Do Sticker Charts Work?
Why stickers, rewards and behavior charts may counteract positive discipline
Many parents use sticker charts in the name of positive discipline, the theory being that these visual aids teach kids good behavior without the need to yell, remove privileges or threaten punishments. But using rewards as a way to encourage proper comportment sends a surprising hidden message about behavior.
The appeal of sticker charts is understandable; they provide a quick, seemingly positive way to give kids an incentive to work. It’s easy to say, “When you do [certain tasks] you’ll get a sticker. Remember you’re working toward [a bigger prize], so get those stickers on there.”
Bribery as booby trap
While rewards do motivate kids to behave in certain ways — breaking a bad habit, going to the potty, trying new foods, cleaning their room, helping with chores — that motivation is misplaced. Children don’t do what their parents tell them because it’s the right thing to do but instead to earn more stickers. States Alfie Kohn, author of Punished by Rewards, “The more we want our children to want to do something, the more counterproductive it will be to reward them for doing it.” Instead of teaching kids to work toward a goal, this tactic — a benevolently meant form of bribery — conditions them to work for a tangible thing, essentially negating the parents’ aim.
Sticker charts make it easy for kids to opt out of their challenges; to say, “Nah. That’s OK if I don’t get a sticker today.” Appropriate behavior, however, is not an option. It’s an expectation.
Using a chart also takes away from children’s sense of pride in their accomplishments. Instead of saying, “I did it, I am capable,” kids are saying, “I did it, I got a sticker.” Their focus is on the sticker and the next and the next, not on their personal accomplishment.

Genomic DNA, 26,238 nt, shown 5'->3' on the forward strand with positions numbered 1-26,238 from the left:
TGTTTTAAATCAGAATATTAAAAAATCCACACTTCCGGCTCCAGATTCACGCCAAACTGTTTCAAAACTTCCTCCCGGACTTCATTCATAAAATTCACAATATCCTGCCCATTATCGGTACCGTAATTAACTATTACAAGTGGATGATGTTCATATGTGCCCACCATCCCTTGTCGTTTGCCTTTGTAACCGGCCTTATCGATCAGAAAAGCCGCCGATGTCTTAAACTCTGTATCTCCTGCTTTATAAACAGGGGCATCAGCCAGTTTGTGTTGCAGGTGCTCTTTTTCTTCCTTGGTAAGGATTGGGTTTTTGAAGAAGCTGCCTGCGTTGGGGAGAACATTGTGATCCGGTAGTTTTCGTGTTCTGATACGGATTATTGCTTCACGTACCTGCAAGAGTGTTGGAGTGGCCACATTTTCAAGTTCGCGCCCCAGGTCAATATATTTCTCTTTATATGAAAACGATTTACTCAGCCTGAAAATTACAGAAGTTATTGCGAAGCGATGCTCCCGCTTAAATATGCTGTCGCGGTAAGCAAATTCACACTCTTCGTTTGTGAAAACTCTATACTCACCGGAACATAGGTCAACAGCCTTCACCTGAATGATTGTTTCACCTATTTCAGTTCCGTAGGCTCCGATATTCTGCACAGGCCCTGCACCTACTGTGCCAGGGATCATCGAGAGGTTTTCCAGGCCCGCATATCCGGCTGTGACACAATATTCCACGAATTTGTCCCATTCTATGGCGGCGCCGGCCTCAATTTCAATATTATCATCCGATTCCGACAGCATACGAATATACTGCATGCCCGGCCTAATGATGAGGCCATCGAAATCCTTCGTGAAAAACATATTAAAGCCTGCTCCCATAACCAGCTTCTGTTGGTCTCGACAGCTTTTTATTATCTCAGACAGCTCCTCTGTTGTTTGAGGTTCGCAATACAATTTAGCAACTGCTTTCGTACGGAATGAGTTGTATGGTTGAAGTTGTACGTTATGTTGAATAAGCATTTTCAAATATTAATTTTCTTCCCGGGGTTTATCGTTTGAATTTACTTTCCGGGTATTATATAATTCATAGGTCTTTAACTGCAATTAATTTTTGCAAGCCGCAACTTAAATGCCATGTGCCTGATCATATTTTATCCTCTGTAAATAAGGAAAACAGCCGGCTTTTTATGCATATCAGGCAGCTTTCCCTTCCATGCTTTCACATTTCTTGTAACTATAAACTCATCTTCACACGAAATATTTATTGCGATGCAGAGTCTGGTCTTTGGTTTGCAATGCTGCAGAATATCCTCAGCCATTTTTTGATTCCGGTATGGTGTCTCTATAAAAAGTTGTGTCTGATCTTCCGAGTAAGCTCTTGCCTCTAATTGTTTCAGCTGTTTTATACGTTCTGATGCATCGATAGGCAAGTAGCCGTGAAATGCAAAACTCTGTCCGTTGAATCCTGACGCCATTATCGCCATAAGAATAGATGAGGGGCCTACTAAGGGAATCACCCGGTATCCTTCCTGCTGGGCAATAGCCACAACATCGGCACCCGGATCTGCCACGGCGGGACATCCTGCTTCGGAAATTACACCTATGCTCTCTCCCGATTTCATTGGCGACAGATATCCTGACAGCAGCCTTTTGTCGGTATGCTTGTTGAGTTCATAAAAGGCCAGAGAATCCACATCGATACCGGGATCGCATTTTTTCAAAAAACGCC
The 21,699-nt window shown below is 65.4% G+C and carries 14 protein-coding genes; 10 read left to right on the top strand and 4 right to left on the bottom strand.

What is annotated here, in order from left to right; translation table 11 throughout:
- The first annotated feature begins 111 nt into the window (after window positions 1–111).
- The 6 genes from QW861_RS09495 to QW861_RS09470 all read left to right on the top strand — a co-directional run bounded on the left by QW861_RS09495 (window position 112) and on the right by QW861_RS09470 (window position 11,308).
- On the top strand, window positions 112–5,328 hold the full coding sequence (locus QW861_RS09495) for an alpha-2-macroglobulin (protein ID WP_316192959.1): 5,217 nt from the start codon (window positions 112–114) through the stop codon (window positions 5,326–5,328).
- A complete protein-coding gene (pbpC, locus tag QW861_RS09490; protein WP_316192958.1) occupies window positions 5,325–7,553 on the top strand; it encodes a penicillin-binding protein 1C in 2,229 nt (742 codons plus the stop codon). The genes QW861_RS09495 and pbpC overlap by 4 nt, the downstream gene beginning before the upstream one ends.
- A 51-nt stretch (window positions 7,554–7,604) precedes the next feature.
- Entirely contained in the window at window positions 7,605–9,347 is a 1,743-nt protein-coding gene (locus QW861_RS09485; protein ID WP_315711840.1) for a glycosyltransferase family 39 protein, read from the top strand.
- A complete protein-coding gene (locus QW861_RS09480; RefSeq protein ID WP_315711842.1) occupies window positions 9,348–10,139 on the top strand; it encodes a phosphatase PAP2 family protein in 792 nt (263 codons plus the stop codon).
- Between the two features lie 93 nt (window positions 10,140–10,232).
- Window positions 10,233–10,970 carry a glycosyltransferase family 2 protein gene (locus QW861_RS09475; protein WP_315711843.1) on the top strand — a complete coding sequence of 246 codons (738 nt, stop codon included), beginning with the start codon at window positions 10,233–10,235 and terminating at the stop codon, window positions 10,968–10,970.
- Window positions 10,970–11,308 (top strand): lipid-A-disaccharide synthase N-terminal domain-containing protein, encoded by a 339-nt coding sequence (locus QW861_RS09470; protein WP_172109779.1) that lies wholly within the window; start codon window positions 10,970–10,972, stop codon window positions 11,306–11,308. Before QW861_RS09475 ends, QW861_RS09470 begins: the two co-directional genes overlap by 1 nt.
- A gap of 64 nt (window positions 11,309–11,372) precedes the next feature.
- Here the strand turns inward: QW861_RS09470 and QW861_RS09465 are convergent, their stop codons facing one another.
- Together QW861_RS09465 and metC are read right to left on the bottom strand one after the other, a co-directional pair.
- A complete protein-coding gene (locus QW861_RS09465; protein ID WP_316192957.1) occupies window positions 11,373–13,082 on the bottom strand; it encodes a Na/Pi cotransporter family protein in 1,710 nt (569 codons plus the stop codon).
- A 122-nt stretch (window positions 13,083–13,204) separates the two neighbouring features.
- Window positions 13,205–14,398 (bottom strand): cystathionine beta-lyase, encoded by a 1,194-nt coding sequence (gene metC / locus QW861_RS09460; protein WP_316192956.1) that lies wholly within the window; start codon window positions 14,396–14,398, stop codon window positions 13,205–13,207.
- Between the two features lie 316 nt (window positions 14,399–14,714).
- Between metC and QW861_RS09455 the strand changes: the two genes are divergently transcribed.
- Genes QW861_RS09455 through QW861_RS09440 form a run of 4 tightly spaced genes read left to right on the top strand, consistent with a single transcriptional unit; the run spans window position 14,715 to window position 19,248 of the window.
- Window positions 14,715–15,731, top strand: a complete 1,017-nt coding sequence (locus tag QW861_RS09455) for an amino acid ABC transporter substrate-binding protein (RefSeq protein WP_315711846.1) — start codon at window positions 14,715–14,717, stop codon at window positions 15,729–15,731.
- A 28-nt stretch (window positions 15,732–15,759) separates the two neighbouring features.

And what happens when kids no longer think stickers are an ample reward? Unless parents are willing to up the ante to bigger, more expensive prizes — and they shouldn’t be — the method becomes meaningless.
In lieu of a behavior chart, Dr. Jane Nelsen, author of Positive Discipline, offers a few tips that work more effectively when teaching good long-term habits.
- Make a task fun. Turn it into a game.
- Teamwork. Do the task together to model cooperation and keep each other company.
- Give limited choices. Break the task down so kids are not overwhelmed.
- Offer empathy. Let kids know their feelings are valid and important.
- Show faith. Remind children of their capabilities, “I know you can do this.”
- Get input. Ask your child what would help to get the job done to help him process his experience.
- Take enough time to properly teach. Model, demonstrate, teach, re-teach and check for understanding.
- Offer encouragement versus praise. Recognize an accomplishment by acknowledging the effort. Instead of saying, “Good job,” it’s more like celebrating, “Wow, you did it!”
These approaches invite positive interaction between parent and child, and they celebrate a child’s effort and sense of confidence for the intangible rewards these things bring.
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Kelly Bartlett is a Certified Positive Discipline Educator and mother of two.